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Did he make any representations to you regarding what the "estimate" was? Does it say "estimate" in big letters at the top? Or is it a clear "he will do, you will pay" type contract?
It says "work agreement" on the top
Thank you. Unfortunately it will probably be a binding contract. After acquired information (such as the fact that someone has a bad reputation, etc...) does not give one a valid defense to a breach of contract should you "cancel" it. Assuming that you have a written contract (which "work agreements" typically are) the only way that you could get around it is if you had a valid defense to that contract.
Sometimes misrepresentation could be used as a defense...
(that is, if he said "this is an estimate, not a contract, and I won't hold you to it, etc... that could be a misrepresentation if he did actually hold you to it)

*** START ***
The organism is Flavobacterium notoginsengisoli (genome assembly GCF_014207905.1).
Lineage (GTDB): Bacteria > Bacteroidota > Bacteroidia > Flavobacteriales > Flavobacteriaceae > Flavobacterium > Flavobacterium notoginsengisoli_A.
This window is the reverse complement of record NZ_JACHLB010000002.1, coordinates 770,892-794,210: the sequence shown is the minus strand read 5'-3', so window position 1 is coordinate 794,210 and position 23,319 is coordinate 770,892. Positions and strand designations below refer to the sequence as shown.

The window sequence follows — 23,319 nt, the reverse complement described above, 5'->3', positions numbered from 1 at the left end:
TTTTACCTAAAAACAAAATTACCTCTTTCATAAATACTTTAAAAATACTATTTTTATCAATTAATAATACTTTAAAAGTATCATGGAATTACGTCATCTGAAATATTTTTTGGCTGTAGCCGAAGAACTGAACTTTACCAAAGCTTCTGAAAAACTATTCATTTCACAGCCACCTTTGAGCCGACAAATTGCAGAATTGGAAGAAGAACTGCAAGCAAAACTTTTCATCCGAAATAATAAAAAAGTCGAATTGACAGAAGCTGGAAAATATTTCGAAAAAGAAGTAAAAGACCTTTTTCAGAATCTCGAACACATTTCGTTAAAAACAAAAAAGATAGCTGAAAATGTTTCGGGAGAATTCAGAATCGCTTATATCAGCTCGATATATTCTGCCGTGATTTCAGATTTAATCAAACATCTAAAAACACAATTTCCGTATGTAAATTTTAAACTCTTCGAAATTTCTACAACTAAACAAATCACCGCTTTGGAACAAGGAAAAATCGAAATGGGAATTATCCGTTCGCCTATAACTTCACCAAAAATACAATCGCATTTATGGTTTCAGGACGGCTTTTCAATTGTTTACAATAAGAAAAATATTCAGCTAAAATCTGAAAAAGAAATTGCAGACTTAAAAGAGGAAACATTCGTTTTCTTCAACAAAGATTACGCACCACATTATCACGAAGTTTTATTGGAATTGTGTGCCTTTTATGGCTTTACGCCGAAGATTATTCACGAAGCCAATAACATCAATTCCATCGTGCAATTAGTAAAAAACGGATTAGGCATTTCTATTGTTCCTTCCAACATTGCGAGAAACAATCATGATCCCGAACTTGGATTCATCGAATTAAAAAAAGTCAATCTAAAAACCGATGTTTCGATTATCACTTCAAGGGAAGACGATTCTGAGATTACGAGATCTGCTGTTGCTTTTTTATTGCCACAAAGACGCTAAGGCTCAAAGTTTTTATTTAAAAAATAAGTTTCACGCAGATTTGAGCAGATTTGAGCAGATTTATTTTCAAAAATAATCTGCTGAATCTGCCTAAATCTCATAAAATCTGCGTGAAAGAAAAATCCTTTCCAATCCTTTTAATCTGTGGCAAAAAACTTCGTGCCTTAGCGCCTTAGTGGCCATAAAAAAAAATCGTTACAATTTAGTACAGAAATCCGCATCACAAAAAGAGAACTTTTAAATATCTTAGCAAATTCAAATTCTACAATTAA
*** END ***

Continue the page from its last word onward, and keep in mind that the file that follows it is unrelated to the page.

There could also be a "mutual mistake" defense, in that if he intended to give you an estimate and you thought it was an estimate, that could be a way to get out of the contract.
But a "unilateral mistake" is not a valid defense to a contract. If he intended this to be binding, gave it to you, and you signed it thinking it was a non binding quote, the mistake would be unilateral, and unfortunately would not be the basis to contest the matter.
Ultimately it depends on the nature of the facts and what led you into signing the document. If there was some fraud in that and the representations of the agreement, and he did not give you enough time to read the agreement, then that could be a valid defense.
Thank you very much sir.